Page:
Use this URL to cite or link to this record in EThOS: http://ethos.bl.uk/OrderDetails.do?uin=uk.bl.ethos.652229
Title: Structure and seismic signature of subsidiary damage around natural and artificial fractures
Author: Hatton, Catherine Gillian
Awarding Body: University of Edinburgh
Current Institution: University of Edinburgh
Date of Award: 1992
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Abstract:
The observed fractal nature of both fault length distributions and earthquake magnitude-frequency distributions suggests that there may be a direct relationship between the structure of active fault systems and the resulting seismicity. In much previous theoretical work, a positive correlation between the exponent D from the fracture length distribution and the seismic or AE b-value has been inferred from a simple dislocation model of the seismic source. The main aim of this project was to test this relation quantitatively, for tensile fracture, using results from controlled laboratory experiments. Field work on natural tensile fracture systems was also carried out to test that the results from the artificial fracture in the laboratory were relevant to the natural fractures that were being simulated. First, a series of double torsion tensile tests on crystalline rock, carried out at the Fracture Mechanics Laboratory, University College London, is described. A program of tests was carried out on two rock types, granodiorite and granite of different grain size, to test the effects of rock type and specimen size on the laboratory results. The main controlling variables, used during the tests, that affect the results, are the presence or absence of fluid, at ambient temperature and pressure, in the crack tip environment, and stress intensity (and hence crack velocity). Microseismic acoustic emissions (AE) were monitored during subcritical crack growth under controlled conditions of constant stress intensity, KI, and quantitative structural analyses of the resulting fracture patterns were carried out on the same specimens. AE microseismicity is found to reflect different aspects of microcrack propagation in the laboratory. AE b-values range form 1.0 to 2.4 and vary depending upon fluid presence at the crack tip. The greater the fluid-rock interaction, the higher the relative proportion of smaller seismic sources (thus producing a higher b-value).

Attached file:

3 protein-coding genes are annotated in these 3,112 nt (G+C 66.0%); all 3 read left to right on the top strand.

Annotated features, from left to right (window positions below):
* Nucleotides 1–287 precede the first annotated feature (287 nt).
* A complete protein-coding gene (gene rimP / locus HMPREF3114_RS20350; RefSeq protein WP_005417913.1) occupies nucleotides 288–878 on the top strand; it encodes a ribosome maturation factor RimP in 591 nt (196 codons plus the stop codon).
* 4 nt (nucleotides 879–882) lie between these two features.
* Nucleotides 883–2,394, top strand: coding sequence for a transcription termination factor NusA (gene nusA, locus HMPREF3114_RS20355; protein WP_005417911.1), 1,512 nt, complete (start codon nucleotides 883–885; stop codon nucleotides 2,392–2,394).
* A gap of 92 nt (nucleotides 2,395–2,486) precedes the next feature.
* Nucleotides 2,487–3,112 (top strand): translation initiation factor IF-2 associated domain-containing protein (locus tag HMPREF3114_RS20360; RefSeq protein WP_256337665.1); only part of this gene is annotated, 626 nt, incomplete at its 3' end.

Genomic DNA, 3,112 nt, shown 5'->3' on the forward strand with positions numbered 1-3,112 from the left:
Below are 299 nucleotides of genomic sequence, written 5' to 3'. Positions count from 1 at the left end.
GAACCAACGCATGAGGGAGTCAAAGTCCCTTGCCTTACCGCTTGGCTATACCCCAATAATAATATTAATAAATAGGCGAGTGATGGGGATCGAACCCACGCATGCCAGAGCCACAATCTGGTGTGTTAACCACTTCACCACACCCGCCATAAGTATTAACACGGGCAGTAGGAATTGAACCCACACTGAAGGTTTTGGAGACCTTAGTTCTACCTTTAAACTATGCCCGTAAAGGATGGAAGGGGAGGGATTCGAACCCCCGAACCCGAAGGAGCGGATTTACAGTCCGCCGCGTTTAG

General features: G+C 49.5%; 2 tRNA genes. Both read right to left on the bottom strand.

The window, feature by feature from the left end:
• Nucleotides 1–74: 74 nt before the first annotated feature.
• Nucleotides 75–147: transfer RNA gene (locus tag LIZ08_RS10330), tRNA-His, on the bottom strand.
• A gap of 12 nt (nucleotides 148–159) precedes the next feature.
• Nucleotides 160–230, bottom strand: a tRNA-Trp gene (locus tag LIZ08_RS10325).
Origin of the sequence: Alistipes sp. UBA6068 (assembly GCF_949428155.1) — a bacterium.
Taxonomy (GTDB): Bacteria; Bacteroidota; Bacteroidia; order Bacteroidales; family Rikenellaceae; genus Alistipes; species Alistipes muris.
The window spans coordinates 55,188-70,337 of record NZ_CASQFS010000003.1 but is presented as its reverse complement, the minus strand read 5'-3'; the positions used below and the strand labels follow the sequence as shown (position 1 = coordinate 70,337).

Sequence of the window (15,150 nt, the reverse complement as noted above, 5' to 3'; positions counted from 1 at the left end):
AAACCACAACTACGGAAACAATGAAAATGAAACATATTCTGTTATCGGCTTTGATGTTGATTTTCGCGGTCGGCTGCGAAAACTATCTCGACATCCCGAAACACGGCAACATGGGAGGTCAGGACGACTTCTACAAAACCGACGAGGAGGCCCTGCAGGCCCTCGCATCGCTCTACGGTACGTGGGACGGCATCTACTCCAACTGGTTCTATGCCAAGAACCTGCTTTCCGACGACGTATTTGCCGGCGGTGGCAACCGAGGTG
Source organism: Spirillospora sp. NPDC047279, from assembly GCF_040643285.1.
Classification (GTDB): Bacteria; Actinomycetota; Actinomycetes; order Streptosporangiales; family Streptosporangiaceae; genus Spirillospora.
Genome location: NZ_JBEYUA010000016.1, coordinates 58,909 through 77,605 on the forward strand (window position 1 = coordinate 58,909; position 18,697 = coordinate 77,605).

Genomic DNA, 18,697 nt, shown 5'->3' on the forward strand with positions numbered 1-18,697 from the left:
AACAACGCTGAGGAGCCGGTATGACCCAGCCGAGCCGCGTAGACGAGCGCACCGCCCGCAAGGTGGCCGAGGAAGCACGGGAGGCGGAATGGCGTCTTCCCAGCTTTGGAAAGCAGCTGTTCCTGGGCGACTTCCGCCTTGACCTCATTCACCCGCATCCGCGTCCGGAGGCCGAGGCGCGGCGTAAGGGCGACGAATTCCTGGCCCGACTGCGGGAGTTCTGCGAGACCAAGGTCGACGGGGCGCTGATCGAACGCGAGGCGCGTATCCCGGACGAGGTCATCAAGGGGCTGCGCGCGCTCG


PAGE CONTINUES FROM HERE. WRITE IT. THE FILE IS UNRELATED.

Supervisor: Not available Sponsor: Not available
Qualification Name: Thesis (Ph.D.) Qualification Level: Doctoral
EThOS ID: uk.bl.ethos.652229  DOI: Not available
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